Fore (RF) and Right Hind (RH) of all animals was collected aseptically
after squirting few streams, in sterile vials and processed within 1 h
of collection. Milk samples were presented for Somatic Cell Count (SCC)
by the method of Schalm et al. (1971), revealed that the average
SCC of MCMT positive quarters were 16.72 ± 2.16 (x105)
cells mL-1 of milk and ranges from 5x105 to 36x105
cells mL-1, while in MCMT negative quarters average SCC were
0.98 ± 0.18 (x105) cells mL-1 of milk and
ranged from 0.5x105 to 1.30x105 cells mL-1.
On isolation as per the method of Cruickshank et al. (1975), Staphylococcus
spp. and Streptococcus spp. were the chief causative agents
of mastitis. The findings were in agreements with the Sharma (2003). After
isolation and identification the bacterial isolates were subjected to
in vitro antibiotic sensitivity test by disc diffusion method (Bauer
et al., 1966). All isolates were sensitive to enrofloxacin (+ +
+ +) followed by Amoxicillin and Cloxacillin (+ + +) and oxytetracycline
(+ + +). Sharma (2000), Sahay (2000) and Prasad (2001), also showed maximum
sensitivity to enrofloxacin in cases of mastitis. No single isolate was
sensitive to penicillin.
All the affected cows were treated for 5 days with intramammary infusion
with Mammitel -10 g, one tube/quarter twice in a day, Inj Enrocin (Enrofloxacin)
at the rate of 5 mg kg-1 body weight i/m, Inj. Melonex (Meloxicam)
at the rate of 0.5 mg kg-1 body weight i/m, Inj. Belamyl -10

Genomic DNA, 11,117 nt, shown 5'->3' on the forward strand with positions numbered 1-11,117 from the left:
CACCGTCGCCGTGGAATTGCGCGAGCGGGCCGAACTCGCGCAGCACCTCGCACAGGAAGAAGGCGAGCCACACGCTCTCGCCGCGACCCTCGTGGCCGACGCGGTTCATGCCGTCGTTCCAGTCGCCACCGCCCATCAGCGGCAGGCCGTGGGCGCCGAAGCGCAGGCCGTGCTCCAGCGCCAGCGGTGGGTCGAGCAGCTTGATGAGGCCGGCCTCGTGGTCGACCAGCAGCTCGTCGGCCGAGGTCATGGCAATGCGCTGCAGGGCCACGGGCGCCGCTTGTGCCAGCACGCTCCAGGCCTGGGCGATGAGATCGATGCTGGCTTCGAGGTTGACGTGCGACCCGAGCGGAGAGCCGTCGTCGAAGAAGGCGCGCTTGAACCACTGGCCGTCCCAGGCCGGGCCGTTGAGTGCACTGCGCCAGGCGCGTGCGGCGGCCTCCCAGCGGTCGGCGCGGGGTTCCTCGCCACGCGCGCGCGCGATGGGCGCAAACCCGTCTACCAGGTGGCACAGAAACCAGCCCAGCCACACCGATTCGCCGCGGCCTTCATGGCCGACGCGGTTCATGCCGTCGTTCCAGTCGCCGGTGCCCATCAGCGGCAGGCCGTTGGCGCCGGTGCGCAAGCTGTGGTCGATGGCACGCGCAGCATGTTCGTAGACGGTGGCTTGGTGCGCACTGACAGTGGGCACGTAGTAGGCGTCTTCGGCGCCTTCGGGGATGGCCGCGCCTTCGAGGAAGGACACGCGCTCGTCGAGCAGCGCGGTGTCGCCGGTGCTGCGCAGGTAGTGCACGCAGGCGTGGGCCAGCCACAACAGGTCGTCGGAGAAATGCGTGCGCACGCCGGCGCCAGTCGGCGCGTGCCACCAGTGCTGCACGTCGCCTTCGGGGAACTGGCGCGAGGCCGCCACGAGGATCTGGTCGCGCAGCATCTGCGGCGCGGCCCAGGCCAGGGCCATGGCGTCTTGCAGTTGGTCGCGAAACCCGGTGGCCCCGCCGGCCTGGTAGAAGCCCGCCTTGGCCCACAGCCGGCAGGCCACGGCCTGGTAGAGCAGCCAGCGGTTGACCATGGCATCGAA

mL i/m and Inj. E-Care-Se 15 mL i/m (Alternate day) three shots. Owner
was advised to frequent milking (at every 3-4 h) of severely affected
quarters and try to complete removal of pus from the quarters and proper
disposal of it.
RESULTS AND DISCUSSION
On 7th day after treatment pus was completely stopped from all the quarters
but 2 quarters fibrosed and blind permanently. Only 2 quarters were positive
to + and one quarter to trace reaction by MCMT after the completion of
treatment (on 5th day). Only 3 quarters showed 2.5x105 cells
mL-1 to 3.25x105 somatic cells mL-1 of
milk and remaining quarters showed <2.1x105 somatic cells
mL-1 of milk. All systemic reactions disappeared after the
completion of treatment and increase the appetite of animals. The high
cure rate by enrofloxacin after intramuscular administration may be due
to the high bio-availability and high tissue concentration exceeding Minimum
Inhibitory Concentration (MIC) values for most pathogens (Gatne et
al., 1997). Present treatment schedule is in agreement of Akhtar et
al. (2003) also used the enrofloxacin and 3-D vet for the treatment
of clinical mastitis, the difference is that in the present study Meloxocam
was used as anti-inflammatory agent instead of Diclofenac sodium (3-D
Vet). Meloxocam is a potent anti-inflammatory and 12 times more selectively
inhibits COX-2 than COX-1. Jones (1990) has also been reported the same
type of episode. It is concluded that the result of enrofloxacin and mammitel
are considerable in the treatment of clinical mastitis. E-Care-Se used
as immuno-potentiator to increase the functional capabilities of neutrophils,
macrophages and plasma cells. Immuno-potentiators also enhance the phagocytic
and bactericidal activity of neutrophils at mammary glands and shorten
the duration and severity of post FMD mastitis challenge (Markandeya et
al., 2005). The present findings are also in conformity of Markandeya
et al. (2005), they reported that herbal immune-potentiator coupled
with antibiotics can be used for the effective treatment of post-FMD mastitis.
The FMD virus replicates in the secretary epithelium of bovine mammary
gland. The acini and ducts in the necrotic areas contain mainly sloughed
epithelial cells, cellular debris and small number of leukocytes, which
leads to reduced milk yield in the affected animals (Jubb et al.,
Finally, it is concluded that occurrence of mastitis may be followed
by mastitis and effective treatment of mastitis with enrofloxacin and
meloxicam and supported with immuno-potentiators like vitamin E and selenium.